If God truly reveals himself within history, then to bracket faith in God—even if “only” for methodological purposes—means to strip our historical awareness of the element that allows us to make sense of history in the first place. As Louth puts it, when we strip away what does not fit within a “narrowly defined, rationalistic enterprise,” we end up explaining away the past altogether: “Nothing like traditional Christianity can survive in such an environment, for such traditional Christianity claims that through certain specific events in the past, God has revealed himself to men.” By separating reader and text, or subject and object, we turn Holy Scripture into an alien entity, describing a history from which we have already removed ourselves. Our late-modern loss of confidence is the inevitable and logical outcome of our attempts to assess the historical meaning of the text.

The positive point is this: The triune God who reveals himself in the divine Scriptures is the God of providence, the one who foresees and oversees the unfolding of history. The chronological, “horizontal” unfolding of temporal events is predicated on a theologically prior “vertical” bond between creator and creature. God’s bond with his creation, including human beings, makes any attempt to separate so-called natural events from their supernatural source illegitimate—silly, really.

The late John Webster, in his book Holy Scripture, points out that today we find it difficult to affirm that “texts with a ‘natural history’ may function within the communicative divine economy.” The reason, explains Webster, is that we have accepted a separation of history and eternity. In reality, however, nature is never independent from its supernatural source: God in Christ. For its continued existence, creation depends from moment to moment on the God who creates it.

In epistemological terms, supernatural convictions precede and undergird natural ones. Faith in Christ always comes first, and this faith allows us to make sense of the world around us and of the unfolding of history. Faith is not an obstacle to historical understanding; it makes historical understanding possible.

St. Gregory of Nyssa divides The Life of ­Moses into two parts, which he calls history (historia) and contemplation (theōria). In the first part, he exposits “in outline [Moses’s] life as we have learned it from the divine Scriptures.” In the second, he seeks out “the spiritual understanding which corresponds to the history.” It is obvious from this structure that the fourth-century Cappadocian recognizes an important distinction between history and spirit, or between literal meaning and spiritual or christological meaning. My hunch is that Gregory would have acknowledged what people today call a “relative autonomy” of nature (though the word “autonomy” remains a misnomer, since the law of nature is not its own but God’s).

Gregory never turns the distinction between historical and spiritual reading into a separation. Scholars often focus on the second part of The Life of Moses, wherein Gregory presents his beautiful allegorical reading (theōria) of Moses’s ascent of Mount Sinai. The first part, however, is no less intriguing, for Gregory’s historia is rather unlike the historical exegesis that we’re familiar with.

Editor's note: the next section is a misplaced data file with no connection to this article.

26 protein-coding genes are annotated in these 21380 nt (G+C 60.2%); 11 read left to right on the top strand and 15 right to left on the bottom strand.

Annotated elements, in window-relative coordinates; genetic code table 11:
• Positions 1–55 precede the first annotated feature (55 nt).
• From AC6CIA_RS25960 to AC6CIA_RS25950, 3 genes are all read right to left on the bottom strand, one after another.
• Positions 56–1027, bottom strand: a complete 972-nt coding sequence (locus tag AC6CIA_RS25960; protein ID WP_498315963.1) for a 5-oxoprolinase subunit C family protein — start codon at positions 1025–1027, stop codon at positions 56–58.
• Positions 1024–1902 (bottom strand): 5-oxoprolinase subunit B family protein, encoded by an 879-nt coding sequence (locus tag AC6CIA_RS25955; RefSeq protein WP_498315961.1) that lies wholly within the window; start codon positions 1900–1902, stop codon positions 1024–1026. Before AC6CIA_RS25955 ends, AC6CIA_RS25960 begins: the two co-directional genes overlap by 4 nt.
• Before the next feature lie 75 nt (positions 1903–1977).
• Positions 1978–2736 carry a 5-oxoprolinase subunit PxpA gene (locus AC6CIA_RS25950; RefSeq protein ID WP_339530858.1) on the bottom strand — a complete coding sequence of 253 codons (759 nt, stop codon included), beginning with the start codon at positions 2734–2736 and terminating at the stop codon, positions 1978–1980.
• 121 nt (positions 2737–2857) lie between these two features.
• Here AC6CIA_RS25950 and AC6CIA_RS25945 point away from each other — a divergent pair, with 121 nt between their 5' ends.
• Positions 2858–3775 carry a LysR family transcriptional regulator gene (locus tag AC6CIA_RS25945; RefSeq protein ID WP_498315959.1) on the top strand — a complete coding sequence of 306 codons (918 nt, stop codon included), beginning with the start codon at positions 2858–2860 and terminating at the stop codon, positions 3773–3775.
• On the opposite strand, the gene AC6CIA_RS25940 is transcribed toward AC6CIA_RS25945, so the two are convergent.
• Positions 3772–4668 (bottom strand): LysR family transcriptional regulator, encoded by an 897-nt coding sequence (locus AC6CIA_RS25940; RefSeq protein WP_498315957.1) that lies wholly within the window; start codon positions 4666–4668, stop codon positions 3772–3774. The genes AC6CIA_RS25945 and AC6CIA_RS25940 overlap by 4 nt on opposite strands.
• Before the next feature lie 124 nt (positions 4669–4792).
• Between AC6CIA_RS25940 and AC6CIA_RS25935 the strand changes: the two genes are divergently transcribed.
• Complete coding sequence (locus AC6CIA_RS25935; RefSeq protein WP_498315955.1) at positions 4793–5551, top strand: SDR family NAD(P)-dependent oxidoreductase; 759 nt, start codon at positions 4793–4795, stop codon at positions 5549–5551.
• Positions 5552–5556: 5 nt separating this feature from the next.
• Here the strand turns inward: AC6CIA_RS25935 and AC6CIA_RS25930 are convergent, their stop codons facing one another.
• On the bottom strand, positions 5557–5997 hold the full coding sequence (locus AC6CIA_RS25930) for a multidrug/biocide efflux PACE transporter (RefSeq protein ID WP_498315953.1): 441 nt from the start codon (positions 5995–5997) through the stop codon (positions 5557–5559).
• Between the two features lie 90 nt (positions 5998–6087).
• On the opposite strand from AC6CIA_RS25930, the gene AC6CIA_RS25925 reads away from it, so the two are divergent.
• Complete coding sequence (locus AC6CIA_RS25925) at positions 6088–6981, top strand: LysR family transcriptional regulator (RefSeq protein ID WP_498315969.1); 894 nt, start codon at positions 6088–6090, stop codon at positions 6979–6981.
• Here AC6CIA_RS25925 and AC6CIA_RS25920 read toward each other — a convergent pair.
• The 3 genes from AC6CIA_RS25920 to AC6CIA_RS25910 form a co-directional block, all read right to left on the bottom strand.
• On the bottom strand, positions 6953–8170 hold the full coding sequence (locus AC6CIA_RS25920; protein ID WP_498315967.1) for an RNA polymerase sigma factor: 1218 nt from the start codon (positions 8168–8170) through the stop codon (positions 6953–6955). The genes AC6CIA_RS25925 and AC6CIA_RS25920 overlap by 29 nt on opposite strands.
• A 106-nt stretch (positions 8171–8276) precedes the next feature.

At Mount Sinai, Moses approached the darkness and “entered the inner sanctuary of the divine mystical doctrine.” Moses was told to construct a tabernacle in imitation of the “immaterial creation.” On the mountain, he “participated” in the divine life forty days and forty nights, which was possible because (since he lived “beyond nature”) “his body had no need of food during that time.” Meanwhile, “by some mysterious antidote,” the Israelites who looked at the bronze serpent were healed of poisonous snake bites. It was “the divine power at work in the wood” that caused Aaron’s rod to bud. And when the time came for Moses to depart from this life, age had not deteriorated his appearance, because throughout his life he had retained an “unchangeable beauty.” All of this is just the “literal history,” claims Gregory. Clearly, it is not a history from which faith commitments have been removed.

Gregory involves the reader directly in the narrative. Not for a moment does he allow the reader to distance himself. Gregory acknowledges an objection that sounds like an early form of identity politics: “How shall I imitate them, since I am not a Chaldaean as I remember Abraham was, nor was I nourished by the daughter of the Egyptian as Scripture teaches about Moses, and in general I do not have in these matters anything in my life corresponding to anyone of the ancients?” Gregory has little patience for such crises of confidence. He replies that the biblical story of Moses is about the life of virtue, which is a matter of timeless concern: “We reply that we do not consider being a Chaldaean a virtue or a vice, nor is anyone exiled from the life of virtue by living in Egypt or spending his life in Babylon, nor again has God been known to the esteemed individuals in Judea only, nor is Zion, as people commonly think, the divine habitation.”